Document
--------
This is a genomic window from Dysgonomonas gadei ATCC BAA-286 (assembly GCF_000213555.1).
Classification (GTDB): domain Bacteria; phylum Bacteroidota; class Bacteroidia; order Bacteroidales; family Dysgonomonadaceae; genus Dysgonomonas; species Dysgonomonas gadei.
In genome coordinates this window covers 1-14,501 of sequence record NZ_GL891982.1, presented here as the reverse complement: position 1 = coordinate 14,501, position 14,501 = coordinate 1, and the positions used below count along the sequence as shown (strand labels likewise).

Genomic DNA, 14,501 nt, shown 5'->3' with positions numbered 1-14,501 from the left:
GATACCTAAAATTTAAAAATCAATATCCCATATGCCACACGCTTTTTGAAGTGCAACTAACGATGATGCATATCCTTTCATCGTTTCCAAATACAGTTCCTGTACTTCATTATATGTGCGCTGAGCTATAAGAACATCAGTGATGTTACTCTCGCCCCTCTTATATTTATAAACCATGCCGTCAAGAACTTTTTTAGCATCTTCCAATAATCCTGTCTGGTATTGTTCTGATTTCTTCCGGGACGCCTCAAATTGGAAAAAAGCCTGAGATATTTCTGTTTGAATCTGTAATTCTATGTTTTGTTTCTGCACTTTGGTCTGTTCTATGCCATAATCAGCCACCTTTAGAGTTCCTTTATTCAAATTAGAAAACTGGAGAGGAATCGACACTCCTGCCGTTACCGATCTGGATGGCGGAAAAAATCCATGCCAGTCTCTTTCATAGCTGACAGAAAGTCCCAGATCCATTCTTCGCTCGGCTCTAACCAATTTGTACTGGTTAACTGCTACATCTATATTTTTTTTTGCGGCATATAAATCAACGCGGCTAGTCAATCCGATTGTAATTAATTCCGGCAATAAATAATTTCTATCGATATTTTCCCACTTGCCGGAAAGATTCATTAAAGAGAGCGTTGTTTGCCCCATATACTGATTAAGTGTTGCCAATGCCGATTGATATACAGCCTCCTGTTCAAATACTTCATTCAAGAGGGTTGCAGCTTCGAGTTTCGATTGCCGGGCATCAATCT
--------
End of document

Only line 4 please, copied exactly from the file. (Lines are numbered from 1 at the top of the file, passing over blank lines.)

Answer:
Genomic DNA, 14,501 nt, shown 5'->3' with positions numbered 1-14,501 from the left: